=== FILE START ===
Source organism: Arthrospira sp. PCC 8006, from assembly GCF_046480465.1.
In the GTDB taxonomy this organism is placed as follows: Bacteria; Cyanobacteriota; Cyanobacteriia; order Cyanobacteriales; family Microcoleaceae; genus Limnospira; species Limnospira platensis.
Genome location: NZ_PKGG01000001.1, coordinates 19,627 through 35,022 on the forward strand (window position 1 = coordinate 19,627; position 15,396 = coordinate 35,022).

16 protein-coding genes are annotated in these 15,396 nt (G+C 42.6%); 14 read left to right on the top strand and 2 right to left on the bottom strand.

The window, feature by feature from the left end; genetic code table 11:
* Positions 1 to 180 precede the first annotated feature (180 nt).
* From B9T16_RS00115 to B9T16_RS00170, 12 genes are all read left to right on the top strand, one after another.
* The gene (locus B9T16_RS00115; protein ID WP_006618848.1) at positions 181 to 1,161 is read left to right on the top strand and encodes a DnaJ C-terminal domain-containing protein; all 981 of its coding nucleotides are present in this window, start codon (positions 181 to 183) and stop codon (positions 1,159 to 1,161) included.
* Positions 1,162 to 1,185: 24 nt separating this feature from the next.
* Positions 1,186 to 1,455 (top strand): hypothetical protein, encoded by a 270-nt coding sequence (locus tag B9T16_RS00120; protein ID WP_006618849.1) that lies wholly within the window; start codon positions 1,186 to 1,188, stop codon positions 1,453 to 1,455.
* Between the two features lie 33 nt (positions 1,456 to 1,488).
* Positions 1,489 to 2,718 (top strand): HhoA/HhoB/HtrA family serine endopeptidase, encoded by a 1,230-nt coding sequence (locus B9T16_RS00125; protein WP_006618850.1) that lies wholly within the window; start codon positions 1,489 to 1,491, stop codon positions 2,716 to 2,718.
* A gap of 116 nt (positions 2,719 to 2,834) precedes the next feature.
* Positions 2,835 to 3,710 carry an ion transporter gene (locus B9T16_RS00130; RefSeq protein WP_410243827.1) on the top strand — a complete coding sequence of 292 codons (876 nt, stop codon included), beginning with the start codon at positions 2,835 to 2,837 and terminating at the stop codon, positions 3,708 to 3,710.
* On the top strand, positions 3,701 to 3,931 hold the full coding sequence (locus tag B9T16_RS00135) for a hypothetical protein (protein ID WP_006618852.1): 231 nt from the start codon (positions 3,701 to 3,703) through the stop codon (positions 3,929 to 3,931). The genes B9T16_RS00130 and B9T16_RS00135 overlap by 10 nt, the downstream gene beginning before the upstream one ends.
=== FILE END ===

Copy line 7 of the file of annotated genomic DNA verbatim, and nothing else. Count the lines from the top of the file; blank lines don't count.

* From B9T16_RS00115 to B9T16_RS00170, 12 genes are all read left to right on the top strand, one after another.